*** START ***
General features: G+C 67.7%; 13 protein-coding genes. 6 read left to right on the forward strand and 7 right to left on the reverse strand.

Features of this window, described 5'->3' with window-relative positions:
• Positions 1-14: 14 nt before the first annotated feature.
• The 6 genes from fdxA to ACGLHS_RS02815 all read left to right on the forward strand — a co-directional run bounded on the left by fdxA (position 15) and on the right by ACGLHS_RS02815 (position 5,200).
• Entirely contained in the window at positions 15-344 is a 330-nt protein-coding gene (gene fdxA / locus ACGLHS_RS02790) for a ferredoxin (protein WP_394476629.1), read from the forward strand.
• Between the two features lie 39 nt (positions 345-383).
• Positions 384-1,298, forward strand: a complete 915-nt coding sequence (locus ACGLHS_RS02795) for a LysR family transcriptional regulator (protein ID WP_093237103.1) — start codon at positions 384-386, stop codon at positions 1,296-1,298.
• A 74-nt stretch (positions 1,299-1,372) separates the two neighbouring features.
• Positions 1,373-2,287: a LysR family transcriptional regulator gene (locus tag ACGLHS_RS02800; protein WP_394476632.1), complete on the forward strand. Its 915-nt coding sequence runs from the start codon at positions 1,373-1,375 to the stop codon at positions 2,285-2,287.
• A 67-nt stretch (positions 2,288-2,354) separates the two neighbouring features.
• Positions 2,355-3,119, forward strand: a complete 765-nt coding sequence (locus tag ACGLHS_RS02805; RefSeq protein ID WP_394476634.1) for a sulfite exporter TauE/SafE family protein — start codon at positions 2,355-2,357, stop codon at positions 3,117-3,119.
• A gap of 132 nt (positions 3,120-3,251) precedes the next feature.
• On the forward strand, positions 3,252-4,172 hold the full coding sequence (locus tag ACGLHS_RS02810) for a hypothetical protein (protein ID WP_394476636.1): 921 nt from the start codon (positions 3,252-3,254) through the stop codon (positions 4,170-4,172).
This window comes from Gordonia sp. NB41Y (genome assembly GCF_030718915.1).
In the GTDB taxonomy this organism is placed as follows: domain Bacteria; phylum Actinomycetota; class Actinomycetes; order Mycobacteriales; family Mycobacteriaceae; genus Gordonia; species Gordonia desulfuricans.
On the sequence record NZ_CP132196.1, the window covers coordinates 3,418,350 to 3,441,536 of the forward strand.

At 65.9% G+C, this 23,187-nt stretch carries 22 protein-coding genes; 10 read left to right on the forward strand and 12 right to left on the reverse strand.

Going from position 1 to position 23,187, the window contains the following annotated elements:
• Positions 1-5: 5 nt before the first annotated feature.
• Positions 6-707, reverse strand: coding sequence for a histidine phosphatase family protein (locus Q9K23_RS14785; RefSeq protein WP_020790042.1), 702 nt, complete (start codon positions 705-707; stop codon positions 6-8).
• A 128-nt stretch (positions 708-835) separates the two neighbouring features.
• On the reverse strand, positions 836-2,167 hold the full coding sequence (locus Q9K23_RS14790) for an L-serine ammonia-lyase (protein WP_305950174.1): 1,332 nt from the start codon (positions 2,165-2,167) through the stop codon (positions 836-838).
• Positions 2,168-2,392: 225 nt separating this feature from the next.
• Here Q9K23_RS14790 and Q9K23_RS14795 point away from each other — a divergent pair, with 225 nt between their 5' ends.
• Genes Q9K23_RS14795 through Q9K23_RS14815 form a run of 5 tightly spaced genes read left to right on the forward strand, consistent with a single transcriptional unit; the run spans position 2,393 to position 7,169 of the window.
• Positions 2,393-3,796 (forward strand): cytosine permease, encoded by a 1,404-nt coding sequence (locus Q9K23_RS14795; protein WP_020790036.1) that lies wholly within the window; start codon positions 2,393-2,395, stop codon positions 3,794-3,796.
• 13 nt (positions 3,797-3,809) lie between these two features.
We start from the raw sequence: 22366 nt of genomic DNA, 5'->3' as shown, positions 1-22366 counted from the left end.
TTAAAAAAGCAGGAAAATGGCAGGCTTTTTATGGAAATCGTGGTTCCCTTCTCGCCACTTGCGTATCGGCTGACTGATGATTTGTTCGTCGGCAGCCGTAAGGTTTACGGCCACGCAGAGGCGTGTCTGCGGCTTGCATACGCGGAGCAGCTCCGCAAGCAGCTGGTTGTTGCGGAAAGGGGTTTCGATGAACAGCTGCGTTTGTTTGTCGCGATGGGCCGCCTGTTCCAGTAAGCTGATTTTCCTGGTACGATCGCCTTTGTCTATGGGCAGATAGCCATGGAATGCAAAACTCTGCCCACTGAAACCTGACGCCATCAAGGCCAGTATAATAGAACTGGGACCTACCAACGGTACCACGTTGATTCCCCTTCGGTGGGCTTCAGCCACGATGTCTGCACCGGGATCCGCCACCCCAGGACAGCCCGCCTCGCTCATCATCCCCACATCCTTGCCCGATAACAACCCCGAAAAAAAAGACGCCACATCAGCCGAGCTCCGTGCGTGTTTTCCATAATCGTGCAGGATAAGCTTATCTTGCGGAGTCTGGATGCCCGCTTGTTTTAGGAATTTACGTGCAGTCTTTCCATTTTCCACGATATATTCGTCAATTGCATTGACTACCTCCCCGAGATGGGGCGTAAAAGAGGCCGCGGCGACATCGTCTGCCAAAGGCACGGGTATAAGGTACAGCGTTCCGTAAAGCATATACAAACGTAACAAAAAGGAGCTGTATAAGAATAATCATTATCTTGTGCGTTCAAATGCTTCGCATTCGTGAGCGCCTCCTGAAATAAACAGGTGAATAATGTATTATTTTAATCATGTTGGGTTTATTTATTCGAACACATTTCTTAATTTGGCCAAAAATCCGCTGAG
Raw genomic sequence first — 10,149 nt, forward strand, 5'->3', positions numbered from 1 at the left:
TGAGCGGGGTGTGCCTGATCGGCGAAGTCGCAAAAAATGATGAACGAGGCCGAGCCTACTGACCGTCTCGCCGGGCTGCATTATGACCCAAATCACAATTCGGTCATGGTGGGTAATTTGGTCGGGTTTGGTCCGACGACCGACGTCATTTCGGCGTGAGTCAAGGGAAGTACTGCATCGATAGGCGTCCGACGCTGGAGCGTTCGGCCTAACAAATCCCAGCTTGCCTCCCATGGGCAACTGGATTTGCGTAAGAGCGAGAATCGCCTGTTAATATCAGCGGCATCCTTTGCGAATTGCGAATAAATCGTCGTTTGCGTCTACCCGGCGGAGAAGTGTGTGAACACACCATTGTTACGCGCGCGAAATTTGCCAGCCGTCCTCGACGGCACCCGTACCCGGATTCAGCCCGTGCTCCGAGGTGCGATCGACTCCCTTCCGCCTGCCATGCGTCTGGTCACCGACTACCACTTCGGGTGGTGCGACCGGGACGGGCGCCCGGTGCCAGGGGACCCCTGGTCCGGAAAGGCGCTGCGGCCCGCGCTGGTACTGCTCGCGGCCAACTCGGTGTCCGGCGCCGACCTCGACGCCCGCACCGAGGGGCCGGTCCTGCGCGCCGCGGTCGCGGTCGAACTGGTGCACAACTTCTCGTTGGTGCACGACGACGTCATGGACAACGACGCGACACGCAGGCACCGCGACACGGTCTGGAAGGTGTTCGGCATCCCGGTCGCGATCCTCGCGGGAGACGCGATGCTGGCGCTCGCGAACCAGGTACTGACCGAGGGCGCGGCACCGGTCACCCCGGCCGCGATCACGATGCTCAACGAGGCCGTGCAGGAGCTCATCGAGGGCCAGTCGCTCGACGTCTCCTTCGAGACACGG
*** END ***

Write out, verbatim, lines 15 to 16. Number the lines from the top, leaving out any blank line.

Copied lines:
In the GTDB taxonomy this organism is placed as follows: domain Bacteria; phylum Actinomycetota; class Actinomycetes; order Mycobacteriales; family Mycobacteriaceae; genus Gordonia; species Gordonia desulfuricans.
On the sequence record NZ_CP132196.1, the window covers coordinates 3,418,350 to 3,441,536 of the forward strand.